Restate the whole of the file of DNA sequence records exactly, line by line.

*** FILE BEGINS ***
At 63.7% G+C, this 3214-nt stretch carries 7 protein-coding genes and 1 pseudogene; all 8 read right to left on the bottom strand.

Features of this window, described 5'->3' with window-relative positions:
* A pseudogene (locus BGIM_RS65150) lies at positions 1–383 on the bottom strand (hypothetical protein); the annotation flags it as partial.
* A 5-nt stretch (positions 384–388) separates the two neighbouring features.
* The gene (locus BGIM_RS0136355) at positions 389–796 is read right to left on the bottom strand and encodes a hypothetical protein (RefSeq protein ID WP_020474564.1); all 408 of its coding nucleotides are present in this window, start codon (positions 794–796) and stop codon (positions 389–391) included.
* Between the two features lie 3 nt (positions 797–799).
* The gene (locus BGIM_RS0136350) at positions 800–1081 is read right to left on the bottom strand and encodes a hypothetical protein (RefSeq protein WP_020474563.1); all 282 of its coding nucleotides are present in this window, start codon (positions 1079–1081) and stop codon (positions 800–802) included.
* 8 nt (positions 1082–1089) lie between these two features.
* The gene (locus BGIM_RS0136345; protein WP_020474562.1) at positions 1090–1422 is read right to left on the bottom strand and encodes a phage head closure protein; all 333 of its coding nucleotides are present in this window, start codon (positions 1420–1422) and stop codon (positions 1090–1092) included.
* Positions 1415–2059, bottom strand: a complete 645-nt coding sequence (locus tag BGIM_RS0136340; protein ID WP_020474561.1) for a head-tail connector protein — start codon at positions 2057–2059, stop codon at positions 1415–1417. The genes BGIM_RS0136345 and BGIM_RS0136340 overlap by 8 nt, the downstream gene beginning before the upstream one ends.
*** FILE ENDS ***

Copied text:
At 63.7% G+C, this 3214-nt stretch carries 7 protein-coding genes and 1 pseudogene; all 8 read right to left on the bottom strand.

Features of this window, described 5'->3' with window-relative positions:
* A pseudogene (locus BGIM_RS65150) lies at positions 1–383 on the bottom strand (hypothetical protein); the annotation flags it as partial.
* A 5-nt stretch (positions 384–388) separates the two neighbouring features.
* The gene (locus BGIM_RS0136355) at positions 389–796 is read right to left on the bottom strand and encodes a hypothetical protein (RefSeq protein ID WP_020474564.1); all 408 of its coding nucleotides are present in this window, start codon (positions 794–796) and stop codon (positions 389–391) included.
* Between the two features lie 3 nt (positions 797–799).
* The gene (locus BGIM_RS0136350) at positions 800–1081 is read right to left on the bottom strand and encodes a hypothetical protein (RefSeq protein WP_020474563.1); all 282 of its coding nucleotides are present in this window, start codon (positions 1079–1081) and stop codon (positions 800–802) included.
* 8 nt (positions 1082–1089) lie between these two features.
* The gene (locus BGIM_RS0136345; protein WP_020474562.1) at positions 1090–1422 is read right to left on the bottom strand and encodes a phage head closure protein; all 333 of its coding nucleotides are present in this window, start codon (positions 1420–1422) and stop codon (positions 1090–1092) included.
* Positions 1415–2059, bottom strand: a complete 645-nt coding sequence (locus tag BGIM_RS0136340; protein ID WP_020474561.1) for a head-tail connector protein — start codon at positions 2057–2059, stop codon at positions 1415–1417. The genes BGIM_RS0136345 and BGIM_RS0136340 overlap by 8 nt, the downstream gene beginning before the upstream one ends.